She kept up the class and followed her nutritionist’s advice. First went the soda pop. The next month it was white carbs—bread, pasta, rice. Then fried foods and finally sweets.

The pounds began slipping away. By August of 2010, seven months after the Twister incident, she’d lost 60 pounds. Another 20 came off by December. She was on a path she could not reverse.

“I increased going to Turbo three to four times a week,” she says. “My clothes are fitting better. I started walking in the parks. I was cleared for the surgery and I asked my mother did I need it? I wanted to never be fat again, and she said you don’t need it, you just needed a wake-up call.”

Kelly earned a master’s in education and counseling that led to a job in Cincinnati as a case manager for Children’s Services in 2011. She also picked up a side job teaching Turbo Kick at the Duck Creek Y in Cincinnati, where she became one of the Y’s most popular fitness instructors.

kourtney_slimNow starting a new job with Children’s Services in Columbus, Kelly continues working out on her own while searching for another instructor position. She’s lost more than 125 pounds total. People started coming to her for advice, so she posts inspirational messages and tips on her Facebook page, Kourtney 100 Pounds Down Kelly, and reports she no longer gets kicked off amusement park rides.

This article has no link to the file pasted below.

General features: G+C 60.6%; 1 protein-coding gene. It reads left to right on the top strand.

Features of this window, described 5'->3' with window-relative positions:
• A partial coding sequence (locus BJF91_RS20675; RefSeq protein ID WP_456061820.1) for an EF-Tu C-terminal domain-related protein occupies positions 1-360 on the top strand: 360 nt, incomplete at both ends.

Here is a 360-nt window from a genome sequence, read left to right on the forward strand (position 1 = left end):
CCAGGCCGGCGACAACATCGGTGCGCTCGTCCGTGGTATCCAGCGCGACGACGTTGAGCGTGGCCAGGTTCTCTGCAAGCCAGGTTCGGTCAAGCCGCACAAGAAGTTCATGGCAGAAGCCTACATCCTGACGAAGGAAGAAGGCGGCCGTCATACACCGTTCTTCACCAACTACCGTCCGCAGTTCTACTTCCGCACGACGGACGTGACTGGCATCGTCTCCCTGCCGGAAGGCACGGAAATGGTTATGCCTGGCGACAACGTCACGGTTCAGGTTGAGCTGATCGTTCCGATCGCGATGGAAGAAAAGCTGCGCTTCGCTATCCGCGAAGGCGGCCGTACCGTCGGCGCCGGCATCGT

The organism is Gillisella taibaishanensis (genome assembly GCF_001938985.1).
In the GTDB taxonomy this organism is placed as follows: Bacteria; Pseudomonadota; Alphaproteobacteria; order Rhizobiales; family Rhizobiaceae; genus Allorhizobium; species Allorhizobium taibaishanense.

“I tell new people to stick with it,” she says. She posts before and after pictures so they can see where she started out. She tells them it’s a matter of changing habits until the body doesn’t know any different. “It’s a way of life. I have to eat healthy or I just don’t feel right.”

A Step in Time